For HPC there's a tendency to split a large amount of work into "one piece per CPU". This makes the scheduler mostly irrelevant (it's simple to decide which piece of work the CPU should be doing when there's only 1 piece of work the CPU can be doing). The performance difference probably comes from something else (e.g. maybe Linux has more efficient networking).

When you're running a wide variety of different tasks (with different characteristics), then the scheduler becomes important. I've said for a long time that the scheduling in Linux is flawed, because most processes can't tell the scheduler anything about their characteristics, and therefore the scheduler doesn't have the information needed to make good decisions.

In contrast, there's lots of OSs that are better for desktop interactivity than Linux (including Windows) because tasks/processes do tell the scheduler something about their characteristics. For example, for Windows there's a "priority class" and a "base priority" within that class. For Linux there is a "scheduling class" (but the same scheduling class is used by almost everything and doesn't allow for the equivalent of a "base priority").

This patch helps to hide a symptom of the problem (and helps to illustrate how bad the problem is), but hiding symptoms isn't the same as finding a cure.

- Brendan

Reply Parent Score: 3

RE[3]: Comment by tetek
by lemur2 on Wed 17th Nov 2010 22:04 in reply to "RE[2]: Comment by tetek"
lemur2 Member since:
2007-02-17

From the article you linked: "The Tsubame team ran their Top 500 benchmarking tests on both Linux and Windows, and the difference in performance was less than 5% but Linux did come out on top, Hilf says. Hilf attributes Linux's slim victory to the Tokyo researchers running the Linux tests on a slightly larger number of nodes. I'm not sure why the tests were run on a different number of nodes, but I will be interviewing Matsuoka at this week's SC10 supercomputing conference in New Orleans and will attempt to find out.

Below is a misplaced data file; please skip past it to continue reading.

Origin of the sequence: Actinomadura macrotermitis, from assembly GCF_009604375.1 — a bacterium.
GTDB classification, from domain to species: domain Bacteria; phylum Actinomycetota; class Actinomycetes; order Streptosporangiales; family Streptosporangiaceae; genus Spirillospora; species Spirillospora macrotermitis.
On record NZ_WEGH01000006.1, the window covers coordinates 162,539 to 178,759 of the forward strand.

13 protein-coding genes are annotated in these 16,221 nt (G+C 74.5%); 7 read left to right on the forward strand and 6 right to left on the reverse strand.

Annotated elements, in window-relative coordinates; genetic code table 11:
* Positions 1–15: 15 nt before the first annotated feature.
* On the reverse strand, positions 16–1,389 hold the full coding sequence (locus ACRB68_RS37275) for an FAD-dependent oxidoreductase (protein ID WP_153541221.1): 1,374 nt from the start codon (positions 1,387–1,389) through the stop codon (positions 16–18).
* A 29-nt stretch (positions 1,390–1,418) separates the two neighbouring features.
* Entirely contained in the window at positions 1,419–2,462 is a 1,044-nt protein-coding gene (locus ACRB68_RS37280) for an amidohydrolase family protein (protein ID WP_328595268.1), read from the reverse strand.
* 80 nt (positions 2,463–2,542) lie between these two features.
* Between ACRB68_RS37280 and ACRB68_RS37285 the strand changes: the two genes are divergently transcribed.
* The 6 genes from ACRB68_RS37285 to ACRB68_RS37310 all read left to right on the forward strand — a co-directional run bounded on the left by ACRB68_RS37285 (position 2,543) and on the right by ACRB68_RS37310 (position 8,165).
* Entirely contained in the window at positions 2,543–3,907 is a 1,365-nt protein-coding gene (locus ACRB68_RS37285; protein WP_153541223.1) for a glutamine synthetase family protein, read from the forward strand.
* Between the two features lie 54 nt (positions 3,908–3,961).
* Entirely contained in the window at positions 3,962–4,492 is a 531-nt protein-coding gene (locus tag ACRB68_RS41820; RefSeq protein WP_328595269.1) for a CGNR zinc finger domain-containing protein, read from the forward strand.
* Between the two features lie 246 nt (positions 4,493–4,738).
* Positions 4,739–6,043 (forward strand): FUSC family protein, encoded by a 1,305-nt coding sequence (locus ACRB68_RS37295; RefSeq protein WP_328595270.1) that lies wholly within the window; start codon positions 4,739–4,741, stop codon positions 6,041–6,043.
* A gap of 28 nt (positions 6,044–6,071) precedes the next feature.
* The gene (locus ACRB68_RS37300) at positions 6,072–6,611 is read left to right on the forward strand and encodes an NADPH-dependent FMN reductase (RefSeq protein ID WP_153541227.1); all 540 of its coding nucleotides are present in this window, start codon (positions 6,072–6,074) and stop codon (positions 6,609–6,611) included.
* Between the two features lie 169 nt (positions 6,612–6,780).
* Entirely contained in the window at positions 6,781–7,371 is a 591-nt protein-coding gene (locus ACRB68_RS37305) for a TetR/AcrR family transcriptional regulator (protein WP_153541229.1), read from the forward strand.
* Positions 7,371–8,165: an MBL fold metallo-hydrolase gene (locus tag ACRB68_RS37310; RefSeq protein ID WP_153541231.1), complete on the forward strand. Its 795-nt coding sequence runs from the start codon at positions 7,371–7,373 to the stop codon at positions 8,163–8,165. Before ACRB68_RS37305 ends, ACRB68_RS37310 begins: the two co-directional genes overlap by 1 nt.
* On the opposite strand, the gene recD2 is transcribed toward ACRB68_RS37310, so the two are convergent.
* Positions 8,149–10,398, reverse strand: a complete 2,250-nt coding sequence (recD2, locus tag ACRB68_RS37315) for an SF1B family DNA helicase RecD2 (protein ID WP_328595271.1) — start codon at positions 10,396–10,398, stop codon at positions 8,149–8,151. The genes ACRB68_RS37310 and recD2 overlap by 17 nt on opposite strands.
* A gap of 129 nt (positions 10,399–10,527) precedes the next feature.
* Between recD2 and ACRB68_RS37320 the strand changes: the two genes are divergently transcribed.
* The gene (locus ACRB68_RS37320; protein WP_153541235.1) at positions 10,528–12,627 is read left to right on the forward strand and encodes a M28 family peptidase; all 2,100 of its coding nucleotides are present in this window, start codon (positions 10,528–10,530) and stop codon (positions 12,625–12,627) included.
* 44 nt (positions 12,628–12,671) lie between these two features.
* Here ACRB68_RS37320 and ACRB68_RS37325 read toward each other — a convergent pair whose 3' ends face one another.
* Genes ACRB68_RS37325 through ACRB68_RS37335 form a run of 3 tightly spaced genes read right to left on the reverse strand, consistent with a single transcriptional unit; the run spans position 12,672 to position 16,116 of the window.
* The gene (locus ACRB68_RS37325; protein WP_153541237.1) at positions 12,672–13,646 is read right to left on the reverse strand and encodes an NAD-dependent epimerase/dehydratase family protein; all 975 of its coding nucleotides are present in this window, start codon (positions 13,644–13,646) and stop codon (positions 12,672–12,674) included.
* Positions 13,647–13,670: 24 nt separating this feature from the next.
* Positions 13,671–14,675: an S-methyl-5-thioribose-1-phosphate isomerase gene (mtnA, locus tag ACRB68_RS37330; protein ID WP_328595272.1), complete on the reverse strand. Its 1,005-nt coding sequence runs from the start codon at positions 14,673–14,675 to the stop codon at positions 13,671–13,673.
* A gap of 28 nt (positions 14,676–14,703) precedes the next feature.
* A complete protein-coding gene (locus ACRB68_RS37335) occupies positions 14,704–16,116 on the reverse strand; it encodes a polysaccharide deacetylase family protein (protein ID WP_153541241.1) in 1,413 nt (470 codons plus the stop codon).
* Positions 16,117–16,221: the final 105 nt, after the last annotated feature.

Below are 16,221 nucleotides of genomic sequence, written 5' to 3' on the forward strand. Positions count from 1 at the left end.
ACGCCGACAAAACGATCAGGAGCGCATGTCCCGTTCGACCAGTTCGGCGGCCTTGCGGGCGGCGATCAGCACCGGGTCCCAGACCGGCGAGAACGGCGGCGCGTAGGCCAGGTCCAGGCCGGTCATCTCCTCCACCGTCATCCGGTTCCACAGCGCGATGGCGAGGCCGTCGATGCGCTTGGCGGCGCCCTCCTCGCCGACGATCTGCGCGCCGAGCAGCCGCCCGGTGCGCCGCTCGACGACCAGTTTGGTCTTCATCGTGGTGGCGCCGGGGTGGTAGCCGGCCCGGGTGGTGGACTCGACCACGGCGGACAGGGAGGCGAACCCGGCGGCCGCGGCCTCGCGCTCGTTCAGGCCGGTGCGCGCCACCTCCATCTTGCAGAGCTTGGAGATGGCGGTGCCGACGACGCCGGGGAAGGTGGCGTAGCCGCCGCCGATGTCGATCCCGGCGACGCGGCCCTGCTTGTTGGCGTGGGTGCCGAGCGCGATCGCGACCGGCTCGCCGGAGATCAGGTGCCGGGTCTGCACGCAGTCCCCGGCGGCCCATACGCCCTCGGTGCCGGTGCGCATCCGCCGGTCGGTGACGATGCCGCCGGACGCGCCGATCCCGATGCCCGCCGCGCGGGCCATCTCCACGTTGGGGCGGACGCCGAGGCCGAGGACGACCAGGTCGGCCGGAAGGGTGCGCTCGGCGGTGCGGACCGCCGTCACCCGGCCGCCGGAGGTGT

I think I know why. It's because on a machine that probably needs millions of dollars just to flip the switch, there are more important things than just nailing a benchmark. I don't know if Linux is more efficient than Windows in HPC, but the article you linked doesn't say much either. "

http://www.top500.org/stats/list/36/osfam

Linux = 91.80 % share of supercomputers, which are the world's most expensive of machines, where only performance matters.

Windows HPC = 1%.

Draw your own conclusions.

Reply Parent Score: 2

RE[2]: Comment by tetek
by morglum666 on Wed 17th Nov 2010 21:04 in reply to "RE: Comment by tetek"
morglum666 Member since:
2005-07-06

In shocking news, operating systems that don't maintain a 20+ year compatibility run faster than ones that do.

Reply Parent Score: 2

RE[3]: Comment by tetek
by lemur2 on Wed 17th Nov 2010 22:07 in reply to "RE[2]: Comment by tetek"
lemur2 Member since:
2007-02-17

In shocking news, operating systems that don't maintain a 20+ year compatibility run faster than ones that do.


Windows HPC doesn't maintain a 20+ year binary compatibility.

Most Linux systems will be able to compile & run source code written 20 years ago without much problem.

Edited 2010-11-17 22:08 UTC

Reply Parent Score: 2